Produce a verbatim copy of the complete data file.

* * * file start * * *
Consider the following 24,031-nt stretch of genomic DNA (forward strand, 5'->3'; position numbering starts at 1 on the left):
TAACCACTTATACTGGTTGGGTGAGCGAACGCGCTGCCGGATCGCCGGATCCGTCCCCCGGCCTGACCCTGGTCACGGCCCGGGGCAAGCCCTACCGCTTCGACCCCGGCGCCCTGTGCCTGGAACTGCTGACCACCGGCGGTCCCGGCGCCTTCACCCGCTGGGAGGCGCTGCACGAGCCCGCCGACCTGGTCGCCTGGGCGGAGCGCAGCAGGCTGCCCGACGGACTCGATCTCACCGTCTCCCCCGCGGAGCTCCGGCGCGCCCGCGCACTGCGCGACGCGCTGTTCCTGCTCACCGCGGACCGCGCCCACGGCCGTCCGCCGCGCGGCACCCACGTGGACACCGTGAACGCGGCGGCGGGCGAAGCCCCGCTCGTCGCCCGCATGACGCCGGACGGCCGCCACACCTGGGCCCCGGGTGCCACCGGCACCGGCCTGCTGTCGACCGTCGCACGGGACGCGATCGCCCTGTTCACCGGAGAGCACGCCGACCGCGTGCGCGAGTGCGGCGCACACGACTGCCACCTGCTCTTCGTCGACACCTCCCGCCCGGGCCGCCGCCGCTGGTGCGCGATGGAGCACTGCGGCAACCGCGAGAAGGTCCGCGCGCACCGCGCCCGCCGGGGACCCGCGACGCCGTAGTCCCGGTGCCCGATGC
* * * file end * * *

Consider the following 24,031-nt stretch of genomic DNA (forward strand, 5'->3'; position numbering starts at 1 on the left):
TAACCACTTATACTGGTTGGGTGAGCGAACGCGCTGCCGGATCGCCGGATCCGTCCCCCGGCCTGACCCTGGTCACGGCCCGGGGCAAGCCCTACCGCTTCGACCCCGGCGCCCTGTGCCTGGAACTGCTGACCACCGGCGGTCCCGGCGCCTTCACCCGCTGGGAGGCGCTGCACGAGCCCGCCGACCTGGTCGCCTGGGCGGAGCGCAGCAGGCTGCCCGACGGACTCGATCTCACCGTCTCCCCCGCGGAGCTCCGGCGCGCCCGCGCACTGCGCGACGCGCTGTTCCTGCTCACCGCGGACCGCGCCCACGGCCGTCCGCCGCGCGGCACCCACGTGGACACCGTGAACGCGGCGGCGGGCGAAGCCCCGCTCGTCGCCCGCATGACGCCGGACGGCCGCCACACCTGGGCCCCGGGTGCCACCGGCACCGGCCTGCTGTCGACCGTCGCACGGGACGCGATCGCCCTGTTCACCGGAGAGCACGCCGACCGCGTGCGCGAGTGCGGCGCACACGACTGCCACCTGCTCTTCGTCGACACCTCCCGCCCGGGCCGCCGCCGCTGGTGCGCGATGGAGCACTGCGGCAACCGCGAGAAGGTCCGCGCGCACCGCGCCCGCCGGGGACCCGCGACGCCGTAGTCCCGGTGCCCGATGC